The Representative is under Investigation for Sounding the Fire alarm because McCarthy Compared it Since January 6th.

The fire alarm, which was suggested by Bowman's office to be accidental

The fire alarm, which was suggested by Bowman’s office to be accidental, went off when Democrats were trying to delay a vote, while Republicans were pushing to pass the Stopgap action.

Washington — House Speaker Kevin McCarthy has demanded answers from Representative Jamaal Bowman, D-NY, regarding his role in setting off the fire alarm at the Capitol building after it was compared to the January 6th attack by rioters. McCarthy expressed that when we consider how individuals were treated upon entering and the events inside the building, they were motivated to alter the situation.

McCarthy went on to say that the Ethics Committee should take the fire alarm issue seriously. “It should not go without consequences,” McCarthy said. “I will be speaking with Democratic leadership about it. But it should not go without consequences. It’s embarrassing.” Bowman later issued a statement, saying it was unintentional.

He explained, “Today, while I was hurrying to cast my vote, I approached a door that is usually left open for voting, but to my surprise, it was closed,” he mentioned on Wednesday night. I accept full responsibility for accidentally setting off the fire alarm, thinking the door would open. I am deeply sorry for any inconvenience caused by any confusion resulting from this.”

However, I want to make it crystal clear that I had no intention whatsoever of trying to postpone any vote. It was quite the opposite – I was trying to expedite the vote, which I ultimately did, and joined my colleagues. He also mentioned that it was a collaborative effort from both sides to ensure that our government remains operational.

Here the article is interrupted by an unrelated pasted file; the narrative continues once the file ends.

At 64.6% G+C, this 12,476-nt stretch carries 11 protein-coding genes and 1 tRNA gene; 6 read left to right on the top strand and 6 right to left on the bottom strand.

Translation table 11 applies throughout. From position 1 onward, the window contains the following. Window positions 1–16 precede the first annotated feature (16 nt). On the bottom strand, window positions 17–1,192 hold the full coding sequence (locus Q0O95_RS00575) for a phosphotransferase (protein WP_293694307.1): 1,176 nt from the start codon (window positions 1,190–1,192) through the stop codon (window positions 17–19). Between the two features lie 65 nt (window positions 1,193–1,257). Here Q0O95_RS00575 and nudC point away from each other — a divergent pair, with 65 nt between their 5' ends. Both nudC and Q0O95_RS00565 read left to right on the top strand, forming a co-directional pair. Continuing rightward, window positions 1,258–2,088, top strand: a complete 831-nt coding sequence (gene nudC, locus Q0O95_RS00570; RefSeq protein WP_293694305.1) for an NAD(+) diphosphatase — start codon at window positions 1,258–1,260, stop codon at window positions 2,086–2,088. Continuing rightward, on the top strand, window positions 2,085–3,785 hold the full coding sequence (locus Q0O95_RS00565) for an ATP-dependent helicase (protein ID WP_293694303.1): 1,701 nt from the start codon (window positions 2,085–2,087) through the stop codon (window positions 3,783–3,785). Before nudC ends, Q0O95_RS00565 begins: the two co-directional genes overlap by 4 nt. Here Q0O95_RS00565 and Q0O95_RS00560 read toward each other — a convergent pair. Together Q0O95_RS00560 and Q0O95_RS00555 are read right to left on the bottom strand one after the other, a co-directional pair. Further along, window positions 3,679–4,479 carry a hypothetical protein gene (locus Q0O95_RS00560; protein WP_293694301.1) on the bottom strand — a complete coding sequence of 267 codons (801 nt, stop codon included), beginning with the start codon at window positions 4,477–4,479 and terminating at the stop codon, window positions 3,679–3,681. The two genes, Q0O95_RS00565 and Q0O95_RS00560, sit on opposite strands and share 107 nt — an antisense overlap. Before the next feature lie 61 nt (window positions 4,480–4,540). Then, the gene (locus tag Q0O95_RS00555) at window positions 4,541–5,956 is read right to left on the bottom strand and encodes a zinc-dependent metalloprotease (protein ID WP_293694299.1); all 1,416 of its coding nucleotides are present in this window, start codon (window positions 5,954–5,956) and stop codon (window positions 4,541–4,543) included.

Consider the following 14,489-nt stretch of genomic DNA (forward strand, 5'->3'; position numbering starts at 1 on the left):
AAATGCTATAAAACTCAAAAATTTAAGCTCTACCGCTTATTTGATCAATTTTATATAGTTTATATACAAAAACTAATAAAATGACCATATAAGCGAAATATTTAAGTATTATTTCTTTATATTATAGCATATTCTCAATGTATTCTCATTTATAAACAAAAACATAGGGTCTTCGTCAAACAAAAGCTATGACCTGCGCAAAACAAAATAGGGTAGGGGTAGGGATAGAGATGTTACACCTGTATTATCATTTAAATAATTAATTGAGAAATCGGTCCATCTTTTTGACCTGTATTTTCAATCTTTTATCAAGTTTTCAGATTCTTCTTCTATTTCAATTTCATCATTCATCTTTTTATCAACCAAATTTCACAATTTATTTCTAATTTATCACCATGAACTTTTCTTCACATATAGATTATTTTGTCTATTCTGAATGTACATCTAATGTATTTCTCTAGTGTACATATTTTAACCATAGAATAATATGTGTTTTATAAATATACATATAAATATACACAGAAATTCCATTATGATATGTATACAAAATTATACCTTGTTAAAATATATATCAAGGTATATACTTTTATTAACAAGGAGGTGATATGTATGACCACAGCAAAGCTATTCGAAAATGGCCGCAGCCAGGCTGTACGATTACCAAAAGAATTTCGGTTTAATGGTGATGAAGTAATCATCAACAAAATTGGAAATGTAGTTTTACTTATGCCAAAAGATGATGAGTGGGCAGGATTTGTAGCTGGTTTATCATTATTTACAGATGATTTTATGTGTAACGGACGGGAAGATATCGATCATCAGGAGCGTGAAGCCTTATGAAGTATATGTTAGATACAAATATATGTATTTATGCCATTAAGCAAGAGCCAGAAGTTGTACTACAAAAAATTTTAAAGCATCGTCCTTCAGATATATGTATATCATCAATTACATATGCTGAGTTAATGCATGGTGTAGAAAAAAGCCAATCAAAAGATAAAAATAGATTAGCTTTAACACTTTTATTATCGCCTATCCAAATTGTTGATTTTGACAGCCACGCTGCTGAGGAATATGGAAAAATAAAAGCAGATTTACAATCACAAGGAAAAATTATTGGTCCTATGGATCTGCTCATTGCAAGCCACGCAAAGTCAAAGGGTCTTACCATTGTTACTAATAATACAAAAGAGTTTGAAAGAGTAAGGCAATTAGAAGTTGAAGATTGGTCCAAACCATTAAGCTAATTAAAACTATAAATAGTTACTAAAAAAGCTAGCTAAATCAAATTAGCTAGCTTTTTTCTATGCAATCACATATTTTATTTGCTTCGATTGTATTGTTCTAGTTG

Security Footage Assists in Identifying Alarm Triggered.

Security footage screen grabs were distributed to officers to help identify the person who triggered the alarm, someone familiar with the matter said. A photo from September 30, 2023, showing Representative Jamaal Bowman in the Capitol while the fire alarm was being pulled.

The fire alarm, which was suggested by Bowman’s office to be accidental

Democratic leader Representative Hakeem Jeffries, D-NY, said he hasn’t seen the video of the fire alarm being pulled yet. He stated, “I won’t have any more to say until I’ve had a chance to watch the video,” he inquired. According to a statement by the U.S. Capitol Police, which did not mention Bowman by name, an investigation is underway, and the House Administration Committee is also investigating.

An account under the control of the Republican Committee posted on X, “A fire alarm was pulled in Cannon this morning, which was previously known by the Twitter handle, including incorrect spelling of a congressperson’s first name. Investigations are underway as to why it was pulled.” Committee Chairman Bryan Steil, R-Wis, signed off on the post.

And New York Republican colleague Nicole Malliotakis said on X that she would propose an agreement to remove Bowman from the incident. This is the United States Congress, not a high school in New York City, This action warrants expulsion from the country, and I am proposing an agreement to do so,” she wrote.

The fire alarm went off in the Cannon Office Building, connected to the Capitol through an underground tunnel, as Republicans were trying to begin voting on a 45-day spending measure to keep the Republican government open.

A Capitol Police spokesperson said in a statement, “At 12:05 p.m. today, the fire alarm sounded in the Cannon House Office Building.” “The building was evacuated as U.S. Capitol Police officers conducted a sweep of the building. They reopened the building once they confirmed that there was no danger. The investigation into what happened and why it happened is ongoing.”

Democrats were seen as attempting to delay the start of voting, which received very little attention. Many complained that Democrats were trying to vote before Republicans had time to read the bill.

Democratic leader Representative Hakeem Jeffries delivered a 52-minute speech, seen as an attempt to give time to fellow members and staff to see if their party would support the bill. Voting finally began over two and a half hours after the scheduled start time, and Democrats overwhelmingly voted in favor of the bill.

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